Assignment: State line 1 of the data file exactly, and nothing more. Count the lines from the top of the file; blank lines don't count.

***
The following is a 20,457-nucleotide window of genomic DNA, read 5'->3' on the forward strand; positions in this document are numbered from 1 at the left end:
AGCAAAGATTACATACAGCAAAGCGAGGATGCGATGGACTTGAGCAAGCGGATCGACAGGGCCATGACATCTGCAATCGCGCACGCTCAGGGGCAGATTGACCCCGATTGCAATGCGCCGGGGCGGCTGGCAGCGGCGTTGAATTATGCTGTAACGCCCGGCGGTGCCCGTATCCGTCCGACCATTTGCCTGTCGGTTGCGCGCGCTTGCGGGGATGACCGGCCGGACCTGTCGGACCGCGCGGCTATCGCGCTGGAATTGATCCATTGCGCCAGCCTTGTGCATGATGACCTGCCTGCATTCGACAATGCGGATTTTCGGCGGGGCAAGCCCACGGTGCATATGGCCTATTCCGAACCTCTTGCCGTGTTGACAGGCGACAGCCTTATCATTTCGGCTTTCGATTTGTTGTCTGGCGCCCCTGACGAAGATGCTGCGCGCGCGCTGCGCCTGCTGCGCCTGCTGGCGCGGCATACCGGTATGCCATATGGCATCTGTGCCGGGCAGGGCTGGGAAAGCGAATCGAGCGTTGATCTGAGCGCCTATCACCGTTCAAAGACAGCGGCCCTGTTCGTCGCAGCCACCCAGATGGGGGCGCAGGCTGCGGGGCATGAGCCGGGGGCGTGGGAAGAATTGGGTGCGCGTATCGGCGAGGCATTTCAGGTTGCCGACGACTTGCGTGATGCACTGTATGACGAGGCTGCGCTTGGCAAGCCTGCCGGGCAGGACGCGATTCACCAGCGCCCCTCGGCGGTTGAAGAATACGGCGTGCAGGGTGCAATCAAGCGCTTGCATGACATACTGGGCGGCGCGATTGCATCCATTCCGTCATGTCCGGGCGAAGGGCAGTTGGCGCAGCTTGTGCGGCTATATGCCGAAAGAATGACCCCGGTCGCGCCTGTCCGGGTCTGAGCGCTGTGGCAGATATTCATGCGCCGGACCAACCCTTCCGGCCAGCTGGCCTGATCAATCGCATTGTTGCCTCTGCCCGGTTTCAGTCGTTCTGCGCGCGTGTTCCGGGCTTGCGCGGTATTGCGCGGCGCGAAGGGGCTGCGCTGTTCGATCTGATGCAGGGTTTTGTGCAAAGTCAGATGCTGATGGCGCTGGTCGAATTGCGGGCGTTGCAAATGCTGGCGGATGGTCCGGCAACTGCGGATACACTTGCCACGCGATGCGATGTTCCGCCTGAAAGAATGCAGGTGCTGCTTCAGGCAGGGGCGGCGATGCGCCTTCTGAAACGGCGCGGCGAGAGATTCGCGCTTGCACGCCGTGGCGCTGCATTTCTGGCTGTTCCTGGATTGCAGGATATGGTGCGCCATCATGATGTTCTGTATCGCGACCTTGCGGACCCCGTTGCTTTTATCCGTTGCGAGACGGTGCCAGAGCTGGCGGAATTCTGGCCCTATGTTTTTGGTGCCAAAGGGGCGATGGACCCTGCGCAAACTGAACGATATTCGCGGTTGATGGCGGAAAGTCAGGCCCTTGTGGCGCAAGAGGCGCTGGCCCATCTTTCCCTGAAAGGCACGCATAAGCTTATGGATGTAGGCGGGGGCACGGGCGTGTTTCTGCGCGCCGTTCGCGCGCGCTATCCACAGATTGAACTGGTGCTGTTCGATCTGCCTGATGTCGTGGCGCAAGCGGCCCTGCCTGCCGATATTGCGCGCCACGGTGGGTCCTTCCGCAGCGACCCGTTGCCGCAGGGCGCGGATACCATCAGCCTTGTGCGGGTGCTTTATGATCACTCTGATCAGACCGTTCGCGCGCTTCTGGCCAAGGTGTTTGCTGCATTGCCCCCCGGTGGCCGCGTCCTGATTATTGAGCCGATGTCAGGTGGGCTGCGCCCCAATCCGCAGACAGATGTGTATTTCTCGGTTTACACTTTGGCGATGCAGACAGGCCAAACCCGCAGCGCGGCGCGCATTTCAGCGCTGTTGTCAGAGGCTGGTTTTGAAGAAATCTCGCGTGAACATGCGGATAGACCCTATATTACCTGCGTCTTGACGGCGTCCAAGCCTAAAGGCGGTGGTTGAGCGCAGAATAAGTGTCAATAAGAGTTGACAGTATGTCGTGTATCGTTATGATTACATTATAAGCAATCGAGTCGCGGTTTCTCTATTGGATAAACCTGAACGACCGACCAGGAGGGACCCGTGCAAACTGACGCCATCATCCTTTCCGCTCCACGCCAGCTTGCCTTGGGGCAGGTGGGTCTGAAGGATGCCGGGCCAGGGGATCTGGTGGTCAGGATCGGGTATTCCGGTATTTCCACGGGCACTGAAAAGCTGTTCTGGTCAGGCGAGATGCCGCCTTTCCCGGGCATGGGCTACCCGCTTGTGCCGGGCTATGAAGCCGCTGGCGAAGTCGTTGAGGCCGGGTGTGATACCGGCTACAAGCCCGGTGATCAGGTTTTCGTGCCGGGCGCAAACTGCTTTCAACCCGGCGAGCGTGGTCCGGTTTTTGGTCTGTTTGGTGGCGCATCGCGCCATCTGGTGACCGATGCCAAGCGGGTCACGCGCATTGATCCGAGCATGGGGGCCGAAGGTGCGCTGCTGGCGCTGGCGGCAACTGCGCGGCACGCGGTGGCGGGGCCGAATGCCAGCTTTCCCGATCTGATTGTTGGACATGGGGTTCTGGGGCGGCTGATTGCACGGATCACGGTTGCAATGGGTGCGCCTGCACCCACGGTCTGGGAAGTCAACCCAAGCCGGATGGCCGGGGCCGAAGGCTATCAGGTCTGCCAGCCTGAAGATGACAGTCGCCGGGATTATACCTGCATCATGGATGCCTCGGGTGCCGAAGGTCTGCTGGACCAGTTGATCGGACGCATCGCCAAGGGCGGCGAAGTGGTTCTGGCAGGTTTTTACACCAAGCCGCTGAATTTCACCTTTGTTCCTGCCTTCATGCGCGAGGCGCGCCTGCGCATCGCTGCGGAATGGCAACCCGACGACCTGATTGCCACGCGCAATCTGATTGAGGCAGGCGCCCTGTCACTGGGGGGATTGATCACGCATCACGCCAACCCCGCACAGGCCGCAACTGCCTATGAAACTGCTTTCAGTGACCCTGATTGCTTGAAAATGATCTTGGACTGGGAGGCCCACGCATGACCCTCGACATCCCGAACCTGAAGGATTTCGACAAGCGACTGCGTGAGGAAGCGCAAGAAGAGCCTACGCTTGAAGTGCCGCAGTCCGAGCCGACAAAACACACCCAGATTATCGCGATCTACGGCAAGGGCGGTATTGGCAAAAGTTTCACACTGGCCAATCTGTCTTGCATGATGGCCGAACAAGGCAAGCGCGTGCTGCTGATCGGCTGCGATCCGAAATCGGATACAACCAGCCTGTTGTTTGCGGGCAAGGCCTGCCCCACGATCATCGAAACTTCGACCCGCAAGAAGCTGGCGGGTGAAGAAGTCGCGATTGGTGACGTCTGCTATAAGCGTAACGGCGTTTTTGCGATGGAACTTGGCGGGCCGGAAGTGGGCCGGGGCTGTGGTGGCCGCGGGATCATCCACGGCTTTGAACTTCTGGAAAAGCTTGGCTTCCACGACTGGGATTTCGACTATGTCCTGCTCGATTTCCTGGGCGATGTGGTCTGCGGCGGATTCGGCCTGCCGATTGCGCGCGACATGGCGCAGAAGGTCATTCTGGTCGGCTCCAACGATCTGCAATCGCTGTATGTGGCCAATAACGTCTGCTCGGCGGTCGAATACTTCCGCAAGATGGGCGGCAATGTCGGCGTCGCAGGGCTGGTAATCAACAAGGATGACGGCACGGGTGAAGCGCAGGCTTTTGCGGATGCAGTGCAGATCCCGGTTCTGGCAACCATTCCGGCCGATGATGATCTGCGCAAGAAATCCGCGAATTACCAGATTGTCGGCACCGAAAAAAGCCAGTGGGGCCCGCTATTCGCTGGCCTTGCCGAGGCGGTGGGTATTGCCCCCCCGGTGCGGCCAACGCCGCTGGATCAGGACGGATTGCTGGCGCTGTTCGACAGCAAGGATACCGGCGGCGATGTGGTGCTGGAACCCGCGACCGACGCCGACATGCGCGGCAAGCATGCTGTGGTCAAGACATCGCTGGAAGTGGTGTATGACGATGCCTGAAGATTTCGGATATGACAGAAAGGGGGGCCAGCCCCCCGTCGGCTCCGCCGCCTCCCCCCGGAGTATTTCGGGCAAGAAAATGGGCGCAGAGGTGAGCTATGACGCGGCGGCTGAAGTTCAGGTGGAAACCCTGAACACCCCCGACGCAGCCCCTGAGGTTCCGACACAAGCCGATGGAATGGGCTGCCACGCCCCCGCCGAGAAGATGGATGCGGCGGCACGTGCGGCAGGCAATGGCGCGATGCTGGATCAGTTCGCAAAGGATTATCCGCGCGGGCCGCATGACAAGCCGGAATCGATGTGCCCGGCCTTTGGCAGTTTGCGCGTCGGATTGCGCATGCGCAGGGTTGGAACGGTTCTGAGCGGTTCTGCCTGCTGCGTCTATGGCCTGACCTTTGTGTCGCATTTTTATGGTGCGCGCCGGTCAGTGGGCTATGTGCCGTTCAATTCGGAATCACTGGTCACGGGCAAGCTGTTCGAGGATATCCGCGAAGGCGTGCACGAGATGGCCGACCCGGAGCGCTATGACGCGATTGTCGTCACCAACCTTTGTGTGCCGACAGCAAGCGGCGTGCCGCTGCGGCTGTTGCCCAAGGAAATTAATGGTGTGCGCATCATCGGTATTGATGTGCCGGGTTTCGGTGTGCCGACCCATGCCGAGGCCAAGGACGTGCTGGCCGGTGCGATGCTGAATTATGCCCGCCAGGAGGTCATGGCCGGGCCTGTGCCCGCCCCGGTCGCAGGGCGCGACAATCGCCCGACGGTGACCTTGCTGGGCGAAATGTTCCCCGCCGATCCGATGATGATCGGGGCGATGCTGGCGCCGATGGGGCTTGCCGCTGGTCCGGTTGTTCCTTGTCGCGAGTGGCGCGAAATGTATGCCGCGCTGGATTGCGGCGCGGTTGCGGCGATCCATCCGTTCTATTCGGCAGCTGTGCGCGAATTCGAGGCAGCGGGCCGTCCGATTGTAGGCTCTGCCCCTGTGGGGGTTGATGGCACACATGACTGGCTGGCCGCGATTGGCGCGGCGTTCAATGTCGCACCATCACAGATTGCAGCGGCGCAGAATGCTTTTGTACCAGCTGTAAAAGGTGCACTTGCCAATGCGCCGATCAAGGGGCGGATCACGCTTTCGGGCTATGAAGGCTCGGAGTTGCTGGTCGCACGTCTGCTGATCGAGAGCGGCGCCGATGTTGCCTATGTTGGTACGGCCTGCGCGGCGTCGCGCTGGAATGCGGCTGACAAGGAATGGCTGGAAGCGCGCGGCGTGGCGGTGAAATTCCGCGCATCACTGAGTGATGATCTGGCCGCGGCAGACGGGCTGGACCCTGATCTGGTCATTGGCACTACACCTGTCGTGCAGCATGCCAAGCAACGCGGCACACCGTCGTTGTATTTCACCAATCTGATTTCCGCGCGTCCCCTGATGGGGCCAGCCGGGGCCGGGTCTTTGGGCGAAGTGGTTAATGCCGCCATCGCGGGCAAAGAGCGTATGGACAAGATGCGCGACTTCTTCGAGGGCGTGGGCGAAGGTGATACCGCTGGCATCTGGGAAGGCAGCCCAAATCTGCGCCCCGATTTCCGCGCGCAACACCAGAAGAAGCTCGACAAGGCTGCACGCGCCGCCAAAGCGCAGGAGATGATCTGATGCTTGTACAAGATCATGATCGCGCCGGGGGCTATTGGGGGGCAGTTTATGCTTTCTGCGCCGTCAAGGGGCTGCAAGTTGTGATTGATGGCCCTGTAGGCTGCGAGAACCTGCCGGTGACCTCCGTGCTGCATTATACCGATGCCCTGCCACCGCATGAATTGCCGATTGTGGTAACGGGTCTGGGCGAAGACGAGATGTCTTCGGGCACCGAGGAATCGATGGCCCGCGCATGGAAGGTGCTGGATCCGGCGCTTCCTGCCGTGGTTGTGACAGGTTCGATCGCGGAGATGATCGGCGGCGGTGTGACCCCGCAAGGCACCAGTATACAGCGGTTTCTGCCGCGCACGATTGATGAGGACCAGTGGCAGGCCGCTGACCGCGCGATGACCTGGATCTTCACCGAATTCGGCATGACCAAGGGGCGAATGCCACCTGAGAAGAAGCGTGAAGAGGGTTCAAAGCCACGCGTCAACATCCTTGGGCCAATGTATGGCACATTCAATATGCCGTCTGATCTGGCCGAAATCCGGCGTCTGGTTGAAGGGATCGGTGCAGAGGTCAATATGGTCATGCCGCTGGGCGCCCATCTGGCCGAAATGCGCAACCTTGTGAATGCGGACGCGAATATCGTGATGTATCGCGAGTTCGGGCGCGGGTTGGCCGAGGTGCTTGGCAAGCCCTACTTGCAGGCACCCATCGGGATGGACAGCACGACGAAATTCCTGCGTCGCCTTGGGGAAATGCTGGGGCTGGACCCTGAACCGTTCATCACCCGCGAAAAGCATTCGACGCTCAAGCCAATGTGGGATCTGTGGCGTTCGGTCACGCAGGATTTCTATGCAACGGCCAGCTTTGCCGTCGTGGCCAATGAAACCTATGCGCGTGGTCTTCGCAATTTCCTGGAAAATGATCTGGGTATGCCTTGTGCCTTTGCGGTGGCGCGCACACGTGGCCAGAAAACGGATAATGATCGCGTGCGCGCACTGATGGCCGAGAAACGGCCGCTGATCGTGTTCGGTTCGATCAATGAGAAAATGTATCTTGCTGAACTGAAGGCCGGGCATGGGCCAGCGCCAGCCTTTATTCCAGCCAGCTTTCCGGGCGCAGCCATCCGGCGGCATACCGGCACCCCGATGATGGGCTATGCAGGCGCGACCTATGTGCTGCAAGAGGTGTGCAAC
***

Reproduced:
The following is a 20,457-nucleotide window of genomic DNA, read 5'->3' on the forward strand; positions in this document are numbered from 1 at the left end: